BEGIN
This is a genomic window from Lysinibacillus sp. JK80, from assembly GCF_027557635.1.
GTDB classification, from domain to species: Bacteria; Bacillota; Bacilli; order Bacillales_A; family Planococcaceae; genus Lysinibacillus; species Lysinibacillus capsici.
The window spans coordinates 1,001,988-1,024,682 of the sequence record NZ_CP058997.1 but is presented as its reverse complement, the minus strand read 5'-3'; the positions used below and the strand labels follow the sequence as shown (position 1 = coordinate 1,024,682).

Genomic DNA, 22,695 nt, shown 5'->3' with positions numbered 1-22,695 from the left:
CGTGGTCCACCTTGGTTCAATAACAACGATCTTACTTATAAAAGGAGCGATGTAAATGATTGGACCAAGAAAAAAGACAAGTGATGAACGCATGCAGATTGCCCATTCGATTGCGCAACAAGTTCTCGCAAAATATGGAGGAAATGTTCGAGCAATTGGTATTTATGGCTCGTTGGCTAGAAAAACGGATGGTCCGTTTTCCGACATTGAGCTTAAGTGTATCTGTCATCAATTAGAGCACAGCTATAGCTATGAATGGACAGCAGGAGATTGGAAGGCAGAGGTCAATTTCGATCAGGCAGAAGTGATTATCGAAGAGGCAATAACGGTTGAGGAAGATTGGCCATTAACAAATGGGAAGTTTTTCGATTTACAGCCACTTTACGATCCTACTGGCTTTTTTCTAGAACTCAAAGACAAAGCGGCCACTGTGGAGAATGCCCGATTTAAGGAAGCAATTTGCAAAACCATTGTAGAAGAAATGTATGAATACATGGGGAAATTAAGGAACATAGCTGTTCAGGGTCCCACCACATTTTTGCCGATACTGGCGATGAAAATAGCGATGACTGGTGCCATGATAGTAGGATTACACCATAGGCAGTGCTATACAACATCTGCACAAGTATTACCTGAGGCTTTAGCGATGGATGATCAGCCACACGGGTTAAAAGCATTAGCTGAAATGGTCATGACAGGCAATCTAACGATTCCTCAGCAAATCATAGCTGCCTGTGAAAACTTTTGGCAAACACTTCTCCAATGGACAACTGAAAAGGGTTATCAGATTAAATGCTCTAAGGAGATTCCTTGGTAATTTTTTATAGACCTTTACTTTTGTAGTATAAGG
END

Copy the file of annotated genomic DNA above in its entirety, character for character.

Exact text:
This is a genomic window from Lysinibacillus sp. JK80, from assembly GCF_027557635.1.
GTDB classification, from domain to species: Bacteria; Bacillota; Bacilli; order Bacillales_A; family Planococcaceae; genus Lysinibacillus; species Lysinibacillus capsici.
The window spans coordinates 1,001,988-1,024,682 of the sequence record NZ_CP058997.1 but is presented as its reverse complement, the minus strand read 5'-3'; the positions used below and the strand labels follow the sequence as shown (position 1 = coordinate 1,024,682).

Genomic DNA, 22,695 nt, shown 5'->3' with positions numbered 1-22,695 from the left:
CGTGGTCCACCTTGGTTCAATAACAACGATCTTACTTATAAAAGGAGCGATGTAAATGATTGGACCAAGAAAAAAGACAAGTGATGAACGCATGCAGATTGCCCATTCGATTGCGCAACAAGTTCTCGCAAAATATGGAGGAAATGTTCGAGCAATTGGTATTTATGGCTCGTTGGCTAGAAAAACGGATGGTCCGTTTTCCGACATTGAGCTTAAGTGTATCTGTCATCAATTAGAGCACAGCTATAGCTATGAATGGACAGCAGGAGATTGGAAGGCAGAGGTCAATTTCGATCAGGCAGAAGTGATTATCGAAGAGGCAATAACGGTTGAGGAAGATTGGCCATTAACAAATGGGAAGTTTTTCGATTTACAGCCACTTTACGATCCTACTGGCTTTTTTCTAGAACTCAAAGACAAAGCGGCCACTGTGGAGAATGCCCGATTTAAGGAAGCAATTTGCAAAACCATTGTAGAAGAAATGTATGAATACATGGGGAAATTAAGGAACATAGCTGTTCAGGGTCCCACCACATTTTTGCCGATACTGGCGATGAAAATAGCGATGACTGGTGCCATGATAGTAGGATTACACCATAGGCAGTGCTATACAACATCTGCACAAGTATTACCTGAGGCTTTAGCGATGGATGATCAGCCACACGGGTTAAAAGCATTAGCTGAAATGGTCATGACAGGCAATCTAACGATTCCTCAGCAAATCATAGCTGCCTGTGAAAACTTTTGGCAAACACTTCTCCAATGGACAACTGAAAAGGGTTATCAGATTAAATGCTCTAAGGAGATTCCTTGGTAATTTTTTATAGACCTTTACTTTTGTAGTATAAGG